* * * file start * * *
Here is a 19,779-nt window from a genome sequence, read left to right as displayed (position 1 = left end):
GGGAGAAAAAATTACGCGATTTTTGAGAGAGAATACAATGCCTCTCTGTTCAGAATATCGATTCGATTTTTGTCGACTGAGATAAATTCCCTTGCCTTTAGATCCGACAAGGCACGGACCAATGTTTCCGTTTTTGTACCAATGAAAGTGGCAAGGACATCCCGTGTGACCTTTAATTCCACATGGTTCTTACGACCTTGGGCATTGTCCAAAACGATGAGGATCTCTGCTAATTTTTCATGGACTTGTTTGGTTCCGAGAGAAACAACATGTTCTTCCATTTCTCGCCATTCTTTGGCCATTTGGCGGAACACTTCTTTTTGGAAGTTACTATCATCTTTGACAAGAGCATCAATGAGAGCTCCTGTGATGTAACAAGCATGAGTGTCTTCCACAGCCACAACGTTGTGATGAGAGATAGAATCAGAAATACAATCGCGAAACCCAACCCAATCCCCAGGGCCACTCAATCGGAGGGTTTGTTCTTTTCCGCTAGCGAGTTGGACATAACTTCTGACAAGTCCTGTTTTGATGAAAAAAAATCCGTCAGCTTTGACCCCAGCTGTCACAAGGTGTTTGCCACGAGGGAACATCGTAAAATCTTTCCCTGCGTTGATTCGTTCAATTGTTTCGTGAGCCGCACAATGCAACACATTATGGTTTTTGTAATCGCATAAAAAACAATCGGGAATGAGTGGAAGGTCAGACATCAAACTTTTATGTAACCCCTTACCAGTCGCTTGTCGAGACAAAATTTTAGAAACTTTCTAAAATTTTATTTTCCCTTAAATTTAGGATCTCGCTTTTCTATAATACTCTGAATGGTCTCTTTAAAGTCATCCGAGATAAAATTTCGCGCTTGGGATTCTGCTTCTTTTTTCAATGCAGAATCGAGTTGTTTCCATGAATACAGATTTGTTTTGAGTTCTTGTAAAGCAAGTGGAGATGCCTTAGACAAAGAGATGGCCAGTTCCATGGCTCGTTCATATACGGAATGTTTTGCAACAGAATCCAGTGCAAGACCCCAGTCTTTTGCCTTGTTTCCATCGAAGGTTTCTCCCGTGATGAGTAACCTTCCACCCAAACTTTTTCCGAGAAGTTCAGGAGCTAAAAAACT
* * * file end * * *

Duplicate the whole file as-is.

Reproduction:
Here is a 19,779-nt window from a genome sequence, read left to right as displayed (position 1 = left end):
GGGAGAAAAAATTACGCGATTTTTGAGAGAGAATACAATGCCTCTCTGTTCAGAATATCGATTCGATTTTTGTCGACTGAGATAAATTCCCTTGCCTTTAGATCCGACAAGGCACGGACCAATGTTTCCGTTTTTGTACCAATGAAAGTGGCAAGGACATCCCGTGTGACCTTTAATTCCACATGGTTCTTACGACCTTGGGCATTGTCCAAAACGATGAGGATCTCTGCTAATTTTTCATGGACTTGTTTGGTTCCGAGAGAAACAACATGTTCTTCCATTTCTCGCCATTCTTTGGCCATTTGGCGGAACACTTCTTTTTGGAAGTTACTATCATCTTTGACAAGAGCATCAATGAGAGCTCCTGTGATGTAACAAGCATGAGTGTCTTCCACAGCCACAACGTTGTGATGAGAGATAGAATCAGAAATACAATCGCGAAACCCAACCCAATCCCCAGGGCCACTCAATCGGAGGGTTTGTTCTTTTCCGCTAGCGAGTTGGACATAACTTCTGACAAGTCCTGTTTTGATGAAAAAAAATCCGTCAGCTTTGACCCCAGCTGTCACAAGGTGTTTGCCACGAGGGAACATCGTAAAATCTTTCCCTGCGTTGATTCGTTCAATTGTTTCGTGAGCCGCACAATGCAACACATTATGGTTTTTGTAATCGCATAAAAAACAATCGGGAATGAGTGGAAGGTCAGACATCAAACTTTTATGTAACCCCTTACCAGTCGCTTGTCGAGACAAAATTTTAGAAACTTTCTAAAATTTTATTTTCCCTTAAATTTAGGATCTCGCTTTTCTATAATACTCTGAATGGTCTCTTTAAAGTCATCCGAGATAAAATTTCGCGCTTGGGATTCTGCTTCTTTTTTCAATGCAGAATCGAGTTGTTTCCATGAATACAGATTTGTTTTGAGTTCTTGTAAAGCAAGTGGAGATGCCTTAGACAAAGAGATGGCCAGTTCCATGGCTCGTTCATATACGGAATGTTTTGCAACAGAATCCAGTGCAAGACCCCAGTCTTTTGCCTTGTTTCCATCGAAGGTTTCTCCCGTGATGAGTAACCTTCCACCCAAACTTTTTCCGAGAAGTTCAGGAGCTAAAAAACT